C. S. Ireland, BA, Inspector, Policy and Programs Branch, New South Wales Police Service, Avery Building, 14–24 College Street, South Darlinghurst, New South Wales, 2010, Australia.
The crime cocktail: licensed premises, alcohol and street offences
Article first published online: 29 MAY 2009
1993 Australasian Professional Society on Alcohol and other Drugs
Drug and Alcohol Review
Volume 12, Issue 2, pages 143–150, April 1993
How to Cite
IRELAND, C. S. and THOMMENY, J. L. (1993), The crime cocktail: licensed premises, alcohol and street offences. Drug and Alcohol Review, 12: 143–150. doi: 10.1080/09595239300185571
- Issue published online: 29 MAY 2009
- Article first published online: 29 MAY 2009
- street offences;
- licensed premises;
- police incident survey
There is widespread acknowledgment for a connection between alcohol consumption and crime, but the extent of the connection and its implications continue to promote debate. Previous research has concentrated on assessment of alcohol involvement of offenders following arrest. Not all incidents coming to the notice of police result in an arrest. Arrest-centred alcohol involvement research is limited as arrest is not the most common outcome of police attendance.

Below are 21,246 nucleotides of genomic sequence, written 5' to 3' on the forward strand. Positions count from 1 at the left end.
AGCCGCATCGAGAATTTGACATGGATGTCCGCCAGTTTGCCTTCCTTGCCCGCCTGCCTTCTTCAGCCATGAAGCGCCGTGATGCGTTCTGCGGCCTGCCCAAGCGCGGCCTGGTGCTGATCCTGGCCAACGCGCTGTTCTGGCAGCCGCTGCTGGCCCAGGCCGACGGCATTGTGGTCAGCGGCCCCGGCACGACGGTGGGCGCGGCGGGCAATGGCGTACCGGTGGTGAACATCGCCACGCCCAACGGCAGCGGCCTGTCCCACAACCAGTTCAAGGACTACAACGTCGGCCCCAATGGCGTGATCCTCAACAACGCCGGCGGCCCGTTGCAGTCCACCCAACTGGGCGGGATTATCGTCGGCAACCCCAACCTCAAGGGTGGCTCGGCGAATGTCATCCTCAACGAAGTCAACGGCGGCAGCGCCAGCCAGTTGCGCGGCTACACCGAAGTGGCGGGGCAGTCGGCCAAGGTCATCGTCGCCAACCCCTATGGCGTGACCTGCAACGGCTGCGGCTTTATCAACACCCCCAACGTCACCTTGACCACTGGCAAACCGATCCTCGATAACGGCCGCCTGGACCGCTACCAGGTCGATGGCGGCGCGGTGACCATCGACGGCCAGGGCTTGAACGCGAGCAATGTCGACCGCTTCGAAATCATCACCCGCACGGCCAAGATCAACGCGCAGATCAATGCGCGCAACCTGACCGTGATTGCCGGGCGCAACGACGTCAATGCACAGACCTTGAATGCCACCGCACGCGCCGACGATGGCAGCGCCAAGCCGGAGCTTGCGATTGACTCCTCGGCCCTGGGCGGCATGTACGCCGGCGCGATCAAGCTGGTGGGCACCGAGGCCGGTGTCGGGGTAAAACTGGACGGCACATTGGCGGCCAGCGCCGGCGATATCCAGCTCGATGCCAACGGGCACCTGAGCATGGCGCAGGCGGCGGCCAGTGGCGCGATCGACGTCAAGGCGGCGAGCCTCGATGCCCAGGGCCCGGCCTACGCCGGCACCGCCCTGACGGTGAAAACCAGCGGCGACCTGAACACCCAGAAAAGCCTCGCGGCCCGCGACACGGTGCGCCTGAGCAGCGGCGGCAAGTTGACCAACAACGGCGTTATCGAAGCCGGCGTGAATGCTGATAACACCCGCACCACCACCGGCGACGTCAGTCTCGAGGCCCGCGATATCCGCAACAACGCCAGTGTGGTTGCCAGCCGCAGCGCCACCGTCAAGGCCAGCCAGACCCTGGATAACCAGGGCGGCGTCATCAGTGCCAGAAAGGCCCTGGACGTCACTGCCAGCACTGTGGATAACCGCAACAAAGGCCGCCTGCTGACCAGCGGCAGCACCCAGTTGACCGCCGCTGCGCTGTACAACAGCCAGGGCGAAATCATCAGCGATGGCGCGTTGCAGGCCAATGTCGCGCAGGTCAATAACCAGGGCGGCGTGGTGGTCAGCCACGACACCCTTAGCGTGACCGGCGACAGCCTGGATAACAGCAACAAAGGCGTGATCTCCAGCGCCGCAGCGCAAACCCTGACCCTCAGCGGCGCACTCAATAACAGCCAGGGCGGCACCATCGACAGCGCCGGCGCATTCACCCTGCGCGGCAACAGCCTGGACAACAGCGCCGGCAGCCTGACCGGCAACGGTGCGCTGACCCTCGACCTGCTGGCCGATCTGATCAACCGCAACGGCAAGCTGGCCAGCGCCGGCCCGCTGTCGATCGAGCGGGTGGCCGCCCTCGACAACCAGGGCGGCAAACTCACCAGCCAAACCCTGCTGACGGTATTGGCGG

This study utilized an incident survey card to allow operational police officers to record their assessment of alcohol involvement for all incidents, not just arrests. Police were given clear guidelines to assist in their assessment of alcohol involvement. The survey was conducted over a 4-week period in six metropolitan Sydney Police Patrols. Levels of alcohol involvement were very high, with 77% of street offence incidents (assault, offensive behaviour and offensive language) found to be alcohol-related. Also identified was the high proportion of offences occurring in or near licensed premises. Sixty per cent of all alcohol-related street offences were included in this category. Other offences which also received a high alcohol involvement assessment were malicious damage (58%), domestic violence (40%) and noise complaints (59%). Drink driving offences were, by definition, 100% alcohol-related.